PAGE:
A few days at the Lamington National Park


Lonely Planet assured me that the park was named after a long gone governor who set foot in the park only once, to shoot koalas. Now I can vaguely understand the thrill of hunting big game, the exhilaration of the hunt etc etc, but come on…what thrill does one get out of hunting animals that barely even move? Well for better or worse we didn’t even see a single Koala- a tribute to their ability to be so still as to resemble a strange outgrowth in the tree.

Lamington National park is located in Queensland just north of the New South Wales border. It’s a fairly small pocket of rainforest that hugs the ridges and valleys of the area. We drove along the Pacific Highway, a road that never seemed to settle down. The lane sizes fluctuated frequently and we often saw signs of repair- apparently the government is planning to widen the road, but for now, it is a strangely restless road, bobbing in and out of reach of the sea.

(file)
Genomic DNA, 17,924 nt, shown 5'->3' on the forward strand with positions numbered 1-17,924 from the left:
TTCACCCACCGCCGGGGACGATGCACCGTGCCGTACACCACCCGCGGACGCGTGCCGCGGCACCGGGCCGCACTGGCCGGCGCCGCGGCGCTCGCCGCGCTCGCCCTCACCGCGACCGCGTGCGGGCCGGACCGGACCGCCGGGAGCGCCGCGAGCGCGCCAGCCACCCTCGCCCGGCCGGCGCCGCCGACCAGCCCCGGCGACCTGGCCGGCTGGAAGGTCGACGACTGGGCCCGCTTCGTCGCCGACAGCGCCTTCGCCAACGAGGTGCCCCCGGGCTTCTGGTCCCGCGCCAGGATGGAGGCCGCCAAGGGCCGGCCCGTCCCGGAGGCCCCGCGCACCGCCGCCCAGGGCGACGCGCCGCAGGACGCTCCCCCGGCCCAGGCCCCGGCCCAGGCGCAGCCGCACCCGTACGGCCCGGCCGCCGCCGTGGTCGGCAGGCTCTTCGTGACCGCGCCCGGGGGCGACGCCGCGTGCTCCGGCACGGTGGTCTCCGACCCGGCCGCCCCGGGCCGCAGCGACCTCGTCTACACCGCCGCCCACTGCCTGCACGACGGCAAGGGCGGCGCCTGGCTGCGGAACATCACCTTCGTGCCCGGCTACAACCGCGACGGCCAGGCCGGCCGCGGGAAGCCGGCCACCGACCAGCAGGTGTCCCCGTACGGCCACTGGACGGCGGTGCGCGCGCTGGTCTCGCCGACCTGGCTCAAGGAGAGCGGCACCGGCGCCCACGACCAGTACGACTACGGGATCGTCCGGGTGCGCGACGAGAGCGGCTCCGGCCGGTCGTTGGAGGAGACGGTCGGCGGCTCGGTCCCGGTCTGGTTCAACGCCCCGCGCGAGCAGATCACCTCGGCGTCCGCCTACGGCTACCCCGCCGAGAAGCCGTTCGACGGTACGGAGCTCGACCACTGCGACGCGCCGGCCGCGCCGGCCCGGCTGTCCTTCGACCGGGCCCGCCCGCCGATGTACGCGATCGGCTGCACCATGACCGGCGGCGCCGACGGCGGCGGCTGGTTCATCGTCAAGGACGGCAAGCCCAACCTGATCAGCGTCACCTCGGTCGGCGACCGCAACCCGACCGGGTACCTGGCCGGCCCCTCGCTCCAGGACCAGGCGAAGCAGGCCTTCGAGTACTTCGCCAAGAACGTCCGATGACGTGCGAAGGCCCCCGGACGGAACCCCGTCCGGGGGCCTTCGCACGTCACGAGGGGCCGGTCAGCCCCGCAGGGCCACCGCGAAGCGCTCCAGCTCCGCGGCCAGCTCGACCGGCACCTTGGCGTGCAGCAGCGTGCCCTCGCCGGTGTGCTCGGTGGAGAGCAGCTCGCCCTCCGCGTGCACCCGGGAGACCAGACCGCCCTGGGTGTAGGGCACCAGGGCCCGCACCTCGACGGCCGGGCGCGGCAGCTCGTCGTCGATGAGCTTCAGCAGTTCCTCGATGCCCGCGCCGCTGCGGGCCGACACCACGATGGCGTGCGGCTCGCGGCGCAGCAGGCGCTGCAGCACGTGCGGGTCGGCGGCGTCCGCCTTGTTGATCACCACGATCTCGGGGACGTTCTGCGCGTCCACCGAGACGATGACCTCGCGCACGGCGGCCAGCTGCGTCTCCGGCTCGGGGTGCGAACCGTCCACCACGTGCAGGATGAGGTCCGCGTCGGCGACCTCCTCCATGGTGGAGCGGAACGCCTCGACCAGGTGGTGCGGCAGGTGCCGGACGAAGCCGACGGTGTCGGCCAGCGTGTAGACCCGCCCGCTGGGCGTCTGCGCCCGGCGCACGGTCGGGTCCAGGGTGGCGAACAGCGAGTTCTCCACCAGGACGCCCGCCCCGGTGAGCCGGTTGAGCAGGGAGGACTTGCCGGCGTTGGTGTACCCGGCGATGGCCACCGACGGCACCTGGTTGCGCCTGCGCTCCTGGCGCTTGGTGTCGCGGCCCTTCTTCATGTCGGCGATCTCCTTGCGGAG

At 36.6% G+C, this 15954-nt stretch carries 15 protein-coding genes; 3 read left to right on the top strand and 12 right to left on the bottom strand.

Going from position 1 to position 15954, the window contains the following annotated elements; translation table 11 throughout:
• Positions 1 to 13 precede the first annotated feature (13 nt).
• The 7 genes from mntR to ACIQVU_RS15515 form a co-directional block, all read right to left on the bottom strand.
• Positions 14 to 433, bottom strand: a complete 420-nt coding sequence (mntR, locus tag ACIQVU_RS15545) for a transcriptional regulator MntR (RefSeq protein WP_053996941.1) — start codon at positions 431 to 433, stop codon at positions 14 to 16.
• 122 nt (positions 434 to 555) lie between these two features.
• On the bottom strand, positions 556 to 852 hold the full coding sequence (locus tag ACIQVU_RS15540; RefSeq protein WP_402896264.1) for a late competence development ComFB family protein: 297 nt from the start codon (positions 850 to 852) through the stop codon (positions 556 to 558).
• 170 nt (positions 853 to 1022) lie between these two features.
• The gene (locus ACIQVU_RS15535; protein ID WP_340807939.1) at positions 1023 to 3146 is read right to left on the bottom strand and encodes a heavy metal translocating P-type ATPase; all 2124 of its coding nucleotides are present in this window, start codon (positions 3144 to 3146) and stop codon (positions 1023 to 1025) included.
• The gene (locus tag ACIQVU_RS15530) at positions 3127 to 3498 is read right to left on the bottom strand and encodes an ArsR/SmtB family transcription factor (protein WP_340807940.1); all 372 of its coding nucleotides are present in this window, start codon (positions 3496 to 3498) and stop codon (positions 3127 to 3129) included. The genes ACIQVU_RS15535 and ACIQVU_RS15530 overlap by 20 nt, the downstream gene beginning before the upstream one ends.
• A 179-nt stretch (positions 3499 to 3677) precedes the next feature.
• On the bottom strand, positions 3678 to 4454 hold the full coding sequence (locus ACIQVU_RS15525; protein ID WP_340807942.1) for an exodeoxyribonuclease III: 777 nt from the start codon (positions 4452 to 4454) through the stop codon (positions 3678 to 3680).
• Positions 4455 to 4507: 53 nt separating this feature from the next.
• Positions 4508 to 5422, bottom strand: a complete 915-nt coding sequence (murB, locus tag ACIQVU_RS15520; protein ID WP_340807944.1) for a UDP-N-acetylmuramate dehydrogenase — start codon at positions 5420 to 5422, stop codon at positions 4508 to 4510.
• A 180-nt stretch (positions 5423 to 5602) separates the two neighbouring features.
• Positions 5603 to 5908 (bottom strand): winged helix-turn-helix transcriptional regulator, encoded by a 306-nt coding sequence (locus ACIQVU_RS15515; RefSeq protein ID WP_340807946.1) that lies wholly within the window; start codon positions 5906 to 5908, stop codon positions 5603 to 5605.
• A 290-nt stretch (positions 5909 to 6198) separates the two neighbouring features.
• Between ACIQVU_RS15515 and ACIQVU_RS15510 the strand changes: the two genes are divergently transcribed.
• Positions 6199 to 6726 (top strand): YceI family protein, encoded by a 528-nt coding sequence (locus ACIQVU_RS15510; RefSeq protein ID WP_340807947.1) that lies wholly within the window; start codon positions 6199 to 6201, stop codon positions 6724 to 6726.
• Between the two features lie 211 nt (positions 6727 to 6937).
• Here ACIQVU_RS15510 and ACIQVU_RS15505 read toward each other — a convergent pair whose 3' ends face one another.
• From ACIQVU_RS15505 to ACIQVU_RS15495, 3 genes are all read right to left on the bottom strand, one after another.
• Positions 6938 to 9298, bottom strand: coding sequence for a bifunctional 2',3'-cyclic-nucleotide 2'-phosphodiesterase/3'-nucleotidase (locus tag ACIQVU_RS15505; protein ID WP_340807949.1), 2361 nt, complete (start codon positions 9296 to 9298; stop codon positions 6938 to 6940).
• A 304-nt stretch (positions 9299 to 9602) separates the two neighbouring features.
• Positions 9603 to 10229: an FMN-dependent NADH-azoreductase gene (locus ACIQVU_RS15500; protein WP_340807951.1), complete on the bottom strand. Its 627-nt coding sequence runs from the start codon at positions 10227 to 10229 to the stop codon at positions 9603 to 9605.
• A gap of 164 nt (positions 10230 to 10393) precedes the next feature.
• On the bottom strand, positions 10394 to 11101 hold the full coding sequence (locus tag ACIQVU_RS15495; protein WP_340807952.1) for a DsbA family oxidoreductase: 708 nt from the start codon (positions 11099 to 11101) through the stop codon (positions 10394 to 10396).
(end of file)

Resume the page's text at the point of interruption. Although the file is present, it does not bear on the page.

The journey to the forest was mildly uninteresting: the only things worth mentioning is the gradual change in vegetation- a change so subtle that it would have easily missed the eye, and the occasional tourist trap attractions. Australia is famous for many things, but surely one of the oddest things has to be the Australian predilection for constructing Big Things. For the record there are at least 146 big things all over Australia, and I had the dubious privilege of passing through the place the started the insanity: the Big Banana. I also saw the Big Prawn, and middling sized Avocado, but none of these were on the scale of the Big Merino that I saw last year. Though the journey was uninspiring- I even fell asleep in the car, something that I rarely do- occasionally you’d come across a beautiful beachfront, such as the one in Nambucca Heads. A beach just off the cliff, a blue sea and a bluer sky. Soft whitish sand punctuated with crab holes. Excellent.